Female Conservative and Labour politicians receive more negative media coverage than their male counterparts, while female Liberal Democrats were generally ignored, new research has found.
Research by Leeds Trinity journalism academic Deirdre O’Neill and partly funded by a grant from the AJE, was hailed as an ‘important’ work by Mary Mcleod MP in her opening remarks to an All-Party Parliamentary Group on Sex Equality examining media coverage of women in politics.
Ms O’Neill, Associate Principal Lecturer in Journalism, and co-author Dr Heather Savigny of Bournemouth University, were presenting their findings on press coverage of female politicians over the last 20 years, in a session organised by the Fawcett Society.
Their work showed that women in 2012 were receiving less coverage in proportion to their relative numbers in Parliament than in 2002 and 1992, and that they were being quoted less than 20 years ago.
The research also demonstrated that Conservative and Labour women were receiving proportionally more negative coverage than their male counterparts by 2012, while female Liberal Democrats were generally ignored.
‘In our sample in 2012, no female Labour politicians received any positive coverage,’ said Deirdre O’Neill.
Ms O’Neill and Dr Savigny recommended that a media monitoring group be set up, comprising politicians, media representatives and academics.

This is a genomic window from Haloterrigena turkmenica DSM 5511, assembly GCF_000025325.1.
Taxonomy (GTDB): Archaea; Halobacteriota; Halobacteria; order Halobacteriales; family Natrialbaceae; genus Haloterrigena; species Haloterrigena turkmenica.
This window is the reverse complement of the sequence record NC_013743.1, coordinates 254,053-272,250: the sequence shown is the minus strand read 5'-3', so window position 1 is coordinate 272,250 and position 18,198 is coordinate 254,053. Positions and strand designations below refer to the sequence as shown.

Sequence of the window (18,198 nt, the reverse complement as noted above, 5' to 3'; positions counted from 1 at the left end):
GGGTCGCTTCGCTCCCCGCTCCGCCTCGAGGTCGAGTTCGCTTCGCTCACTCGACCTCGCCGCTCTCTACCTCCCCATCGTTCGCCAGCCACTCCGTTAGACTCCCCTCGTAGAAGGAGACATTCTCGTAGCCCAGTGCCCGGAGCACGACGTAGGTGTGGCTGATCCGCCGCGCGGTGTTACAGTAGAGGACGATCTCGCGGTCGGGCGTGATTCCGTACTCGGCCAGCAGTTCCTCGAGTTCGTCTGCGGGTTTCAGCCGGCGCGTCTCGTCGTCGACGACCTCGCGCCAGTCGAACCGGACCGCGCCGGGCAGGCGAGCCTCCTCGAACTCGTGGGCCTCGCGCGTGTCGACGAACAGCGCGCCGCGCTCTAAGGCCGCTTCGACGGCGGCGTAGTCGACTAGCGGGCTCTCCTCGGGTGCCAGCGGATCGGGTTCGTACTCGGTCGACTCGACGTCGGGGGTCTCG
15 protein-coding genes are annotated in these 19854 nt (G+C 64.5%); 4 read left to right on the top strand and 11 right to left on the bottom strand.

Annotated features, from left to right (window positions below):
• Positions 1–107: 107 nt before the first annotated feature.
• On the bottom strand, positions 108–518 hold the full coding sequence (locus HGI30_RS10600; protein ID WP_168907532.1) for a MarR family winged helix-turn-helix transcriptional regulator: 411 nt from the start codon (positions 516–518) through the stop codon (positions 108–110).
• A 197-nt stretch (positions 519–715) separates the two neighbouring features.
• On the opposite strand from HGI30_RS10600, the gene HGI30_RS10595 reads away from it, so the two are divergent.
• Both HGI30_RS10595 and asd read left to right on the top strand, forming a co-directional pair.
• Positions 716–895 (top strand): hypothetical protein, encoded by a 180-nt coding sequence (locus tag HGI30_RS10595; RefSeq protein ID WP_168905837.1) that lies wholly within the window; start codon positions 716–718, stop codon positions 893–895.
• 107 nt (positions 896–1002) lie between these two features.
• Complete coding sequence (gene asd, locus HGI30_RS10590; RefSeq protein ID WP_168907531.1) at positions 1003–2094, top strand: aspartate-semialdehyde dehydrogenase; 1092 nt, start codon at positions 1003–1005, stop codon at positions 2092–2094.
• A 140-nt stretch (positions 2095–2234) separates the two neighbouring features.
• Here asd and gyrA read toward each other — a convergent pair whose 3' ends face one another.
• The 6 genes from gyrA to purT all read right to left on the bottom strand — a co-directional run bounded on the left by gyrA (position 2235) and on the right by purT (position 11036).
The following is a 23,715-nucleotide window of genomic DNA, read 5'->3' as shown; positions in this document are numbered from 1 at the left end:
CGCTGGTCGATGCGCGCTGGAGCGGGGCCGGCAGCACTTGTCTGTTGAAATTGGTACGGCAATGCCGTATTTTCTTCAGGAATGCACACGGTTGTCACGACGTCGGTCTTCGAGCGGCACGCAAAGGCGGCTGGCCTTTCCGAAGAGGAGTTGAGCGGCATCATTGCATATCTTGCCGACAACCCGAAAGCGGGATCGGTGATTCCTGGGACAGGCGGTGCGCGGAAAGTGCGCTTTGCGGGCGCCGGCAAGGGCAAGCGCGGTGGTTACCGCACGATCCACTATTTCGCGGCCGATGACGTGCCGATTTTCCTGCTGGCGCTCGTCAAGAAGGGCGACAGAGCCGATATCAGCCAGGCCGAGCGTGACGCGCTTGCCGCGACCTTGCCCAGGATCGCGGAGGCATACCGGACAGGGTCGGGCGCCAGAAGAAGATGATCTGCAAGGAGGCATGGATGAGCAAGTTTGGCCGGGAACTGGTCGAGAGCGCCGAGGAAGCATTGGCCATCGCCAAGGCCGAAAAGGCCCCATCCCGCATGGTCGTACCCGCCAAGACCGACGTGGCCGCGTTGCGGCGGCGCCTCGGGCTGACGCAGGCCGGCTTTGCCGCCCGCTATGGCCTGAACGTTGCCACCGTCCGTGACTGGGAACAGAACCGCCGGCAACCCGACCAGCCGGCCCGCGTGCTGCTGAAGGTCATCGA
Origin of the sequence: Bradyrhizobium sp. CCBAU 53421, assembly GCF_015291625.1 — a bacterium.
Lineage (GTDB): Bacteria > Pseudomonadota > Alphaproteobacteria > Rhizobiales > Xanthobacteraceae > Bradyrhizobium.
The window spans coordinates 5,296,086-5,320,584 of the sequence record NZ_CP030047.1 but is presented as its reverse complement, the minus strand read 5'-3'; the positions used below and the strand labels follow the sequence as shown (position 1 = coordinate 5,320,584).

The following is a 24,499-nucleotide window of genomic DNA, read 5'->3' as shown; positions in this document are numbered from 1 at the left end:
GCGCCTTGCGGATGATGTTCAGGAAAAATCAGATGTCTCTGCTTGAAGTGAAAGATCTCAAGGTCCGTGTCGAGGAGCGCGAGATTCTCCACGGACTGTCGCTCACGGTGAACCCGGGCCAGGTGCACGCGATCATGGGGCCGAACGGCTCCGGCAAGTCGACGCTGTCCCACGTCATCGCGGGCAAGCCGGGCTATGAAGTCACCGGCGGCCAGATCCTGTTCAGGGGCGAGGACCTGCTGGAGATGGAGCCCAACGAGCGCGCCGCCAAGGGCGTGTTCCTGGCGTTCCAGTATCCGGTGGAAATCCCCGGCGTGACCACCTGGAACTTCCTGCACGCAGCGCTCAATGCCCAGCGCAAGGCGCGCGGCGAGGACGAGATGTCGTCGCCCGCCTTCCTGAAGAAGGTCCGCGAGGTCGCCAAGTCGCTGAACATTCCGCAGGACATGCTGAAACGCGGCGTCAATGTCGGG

The findings were discussed alongside presentations from Times journalist and former Observer Political Editor Gaby Hinsliff, and journalists and founder of the Everyday Sexism Project, Laura Bates.
Ms Bates , who regularly visits schools and colleges to talk to young people about the widespread incidences of sexism recorded by women from all walks of life through her digital project (70,000 responses so far), was particularly concerned about how the trivializing and marginalization of women in politics was affecting the aspirations of young women.
She said she had found that most of the young women she spoke to had no desire to enter public life or the political arena when they saw how women were treated by the media. This would have a detrimental effect on Parliament becoming more representative of the general population.
She also argued that negative coverage in the press was part of a continuum that ‘normalised’ sexist attitudes towards half the population, and created a space where some social media users – including some MPs – thought it was acceptable to undermine and threaten women
Chair of the Group, Diane Abbott MP, welcomed the research and other presentations, and pointed out that party press offices needed to do more to promote female politicians – and a wider range of women – in the media.
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